New Z-Stack firmware boosts performance for large Zigbee networks

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Your Zigbee mesh is only as good as its coordinator. Different to the more modern Thread, all Zigbee devices eventually communicate with the controlling hub through a single device: the coordinator. This is why the previously ubiquitous CC2531 is no longer recommended, and Zigbee coordinators based on the Texas Instruments CC2652/CC1352 are the new standard.

Just like any device in your smart home, the coordinator has an updatable firmware. And firmware, as we all know, needs an update every now and again, as bugs are discovered and improvements are implemented. Koenkk, the developer of the popular Zigbee2MQTT bridge, has just released such a firmware update for coordinators based on the CC2652/CC1352, which should increase the performance of large networks consisting of over 100 Zigbee nodes. More specifically, it increases request retry attempts and routing table sizes.

How to update the firmware of your CC2652/CC1352 Zigbee adapter

Updating the firmware of your Zigbee isn't as daunting of a task as you might think. Thanks to the ZigStar GW Multi tool, there is no need to mess around with any scripts or command line commands. Start off by verifying the type of adapter you are using. This step is crucial, as the wrong firmware can brick your device. If you are unsure, you might see the name in the port it uses. To achieve this, open the Zigbee frontend, enter the settings, and select the tab titled serial.

A screenshot of the Zigbee2MQTT settings, showing the port used by the Zigbee adapter.
The Zigbee2MQTT settings, showing the port used by the Zigbee adapter

In my case, because I'm using the CC2652RB stick by slaesh, I require the CC2652RB firmware. Koenkk publishes a list of all tested adapters along with their firmware on GitHub. Download the zip file and extract its contents. Now that we have the correct firmware, we can shut down Zigbee2MQTT to avoid any errors from occurring.

Preparing the CC2652/CC1352 Zigbee adapter

Unplug your adapter from the host's USB port and bring it to your PC. If the adapter is fitted in a case, remove it to gain access to the buttons. Hold down the button titled boot and plug the adapter into your PC. Launch the ZigStar GW Multi tool and click the refresh button. It should automatically detect the correct port. If there are multiple options available, check the device manager to find out which one represents the Zigbee adapter.

A screenshot of the ZigStar GW Multi tool application for Windows.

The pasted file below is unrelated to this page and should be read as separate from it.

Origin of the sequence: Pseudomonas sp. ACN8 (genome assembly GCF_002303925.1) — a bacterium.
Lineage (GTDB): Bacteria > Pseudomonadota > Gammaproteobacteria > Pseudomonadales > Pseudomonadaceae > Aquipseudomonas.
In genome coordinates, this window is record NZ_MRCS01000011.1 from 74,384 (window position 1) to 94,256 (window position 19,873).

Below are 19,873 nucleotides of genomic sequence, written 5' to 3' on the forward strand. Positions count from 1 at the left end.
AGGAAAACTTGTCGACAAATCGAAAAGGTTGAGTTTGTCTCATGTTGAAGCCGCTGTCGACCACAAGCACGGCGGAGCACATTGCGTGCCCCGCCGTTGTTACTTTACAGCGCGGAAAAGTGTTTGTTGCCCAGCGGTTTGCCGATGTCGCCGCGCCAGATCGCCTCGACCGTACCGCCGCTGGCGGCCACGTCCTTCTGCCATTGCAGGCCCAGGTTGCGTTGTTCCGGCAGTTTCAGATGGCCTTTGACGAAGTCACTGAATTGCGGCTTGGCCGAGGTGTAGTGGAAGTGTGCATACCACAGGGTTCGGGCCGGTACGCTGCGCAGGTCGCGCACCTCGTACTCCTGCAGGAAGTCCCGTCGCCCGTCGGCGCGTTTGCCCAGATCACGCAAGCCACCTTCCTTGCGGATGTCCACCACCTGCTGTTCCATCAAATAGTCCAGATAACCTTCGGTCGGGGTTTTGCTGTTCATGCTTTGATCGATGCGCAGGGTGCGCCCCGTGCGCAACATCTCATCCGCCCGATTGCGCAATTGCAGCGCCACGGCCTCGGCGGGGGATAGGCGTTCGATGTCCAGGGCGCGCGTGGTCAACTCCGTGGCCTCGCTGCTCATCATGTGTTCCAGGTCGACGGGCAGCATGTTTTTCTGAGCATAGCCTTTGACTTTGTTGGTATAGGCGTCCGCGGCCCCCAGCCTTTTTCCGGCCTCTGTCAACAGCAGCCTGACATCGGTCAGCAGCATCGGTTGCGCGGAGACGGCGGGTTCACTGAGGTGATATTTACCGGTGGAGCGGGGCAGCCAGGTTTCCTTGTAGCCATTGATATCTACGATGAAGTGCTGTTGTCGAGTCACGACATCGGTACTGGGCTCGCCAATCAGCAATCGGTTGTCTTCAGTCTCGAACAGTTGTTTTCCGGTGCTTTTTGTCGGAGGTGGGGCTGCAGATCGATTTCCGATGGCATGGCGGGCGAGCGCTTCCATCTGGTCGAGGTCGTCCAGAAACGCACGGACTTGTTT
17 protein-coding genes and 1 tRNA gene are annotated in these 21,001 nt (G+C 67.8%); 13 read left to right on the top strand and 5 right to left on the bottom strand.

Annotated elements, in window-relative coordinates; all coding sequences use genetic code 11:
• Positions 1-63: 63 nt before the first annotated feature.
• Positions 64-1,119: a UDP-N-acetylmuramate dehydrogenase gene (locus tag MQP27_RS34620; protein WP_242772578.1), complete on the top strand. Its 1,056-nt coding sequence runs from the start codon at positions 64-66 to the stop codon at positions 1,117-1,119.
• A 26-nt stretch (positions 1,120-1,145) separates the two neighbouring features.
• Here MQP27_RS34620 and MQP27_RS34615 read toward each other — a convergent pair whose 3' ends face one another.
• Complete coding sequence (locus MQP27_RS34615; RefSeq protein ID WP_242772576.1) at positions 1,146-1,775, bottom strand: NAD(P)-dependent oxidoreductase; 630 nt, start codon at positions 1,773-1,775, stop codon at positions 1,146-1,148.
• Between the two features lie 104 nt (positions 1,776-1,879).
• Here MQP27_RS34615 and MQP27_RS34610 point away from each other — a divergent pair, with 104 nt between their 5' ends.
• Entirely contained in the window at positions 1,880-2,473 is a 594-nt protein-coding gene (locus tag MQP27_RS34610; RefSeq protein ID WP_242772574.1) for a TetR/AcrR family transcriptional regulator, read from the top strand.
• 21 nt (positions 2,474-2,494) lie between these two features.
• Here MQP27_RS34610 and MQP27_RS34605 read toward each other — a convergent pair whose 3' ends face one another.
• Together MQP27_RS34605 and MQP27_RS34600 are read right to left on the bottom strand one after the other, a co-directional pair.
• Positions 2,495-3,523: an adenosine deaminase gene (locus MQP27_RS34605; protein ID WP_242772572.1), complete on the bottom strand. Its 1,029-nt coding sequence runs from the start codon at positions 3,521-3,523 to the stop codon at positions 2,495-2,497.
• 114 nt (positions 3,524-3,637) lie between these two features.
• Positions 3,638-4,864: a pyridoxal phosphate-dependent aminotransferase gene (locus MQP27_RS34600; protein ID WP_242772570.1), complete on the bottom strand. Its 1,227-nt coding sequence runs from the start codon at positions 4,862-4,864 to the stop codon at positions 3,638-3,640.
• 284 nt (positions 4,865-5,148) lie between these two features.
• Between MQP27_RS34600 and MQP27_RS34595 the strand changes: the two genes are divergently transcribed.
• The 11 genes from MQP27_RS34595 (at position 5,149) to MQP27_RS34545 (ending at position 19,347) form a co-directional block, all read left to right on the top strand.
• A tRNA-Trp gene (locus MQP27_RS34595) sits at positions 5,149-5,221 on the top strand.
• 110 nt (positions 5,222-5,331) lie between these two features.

ZigStar GW Multi tool for Windows

Next, select the .hex file previously extracted and enable erase, write, and verify. Don't worry about the erase part, your paired devices will all remain as they were. Complete the update by clicking on the start button and watch the progress bar fill up.

Verifying the firmware

Once the flashing process is complete, you can safely remove the adapter from your PC and return it to its original location. Now, you can launch the Zigbee2MQTT frontend and confirm the installation of the new firmware. Open the dashboard, go to settings, and select the 'About' tab. Here, you will find the coordinator's firmware version listed under 'Coordinator Revision'.

A screenshot of the Zigbee2MQTT frontend showing that a new firmware has been installed.
A new firmware has been installed!
A portrait photo oif Liam Alexander Colman, the author, creator, and owner of Home Assistant Guide wearing a suit.

About Liam Alexander Colman

is an experienced Home Assistant user who has been utilizing the platform for a variety of projects over an extended period. His journey began with a Raspberry Pi, which quickly grew to three Raspberry Pis and eventually a full-fledged server. Liam's current operating system of choice is Unraid, with Home Assistant comfortably running in a Docker container.
With a deep understanding of the intricacies of Home Assistant, Liam has an impressive setup, consisting of various Zigbee devices, and seamless integrations with existing products such as his Android TV box. For those interested in learning more about Liam's experience with Home Assistant, he shares his insights on how he first started using the platform and his subsequent journey.

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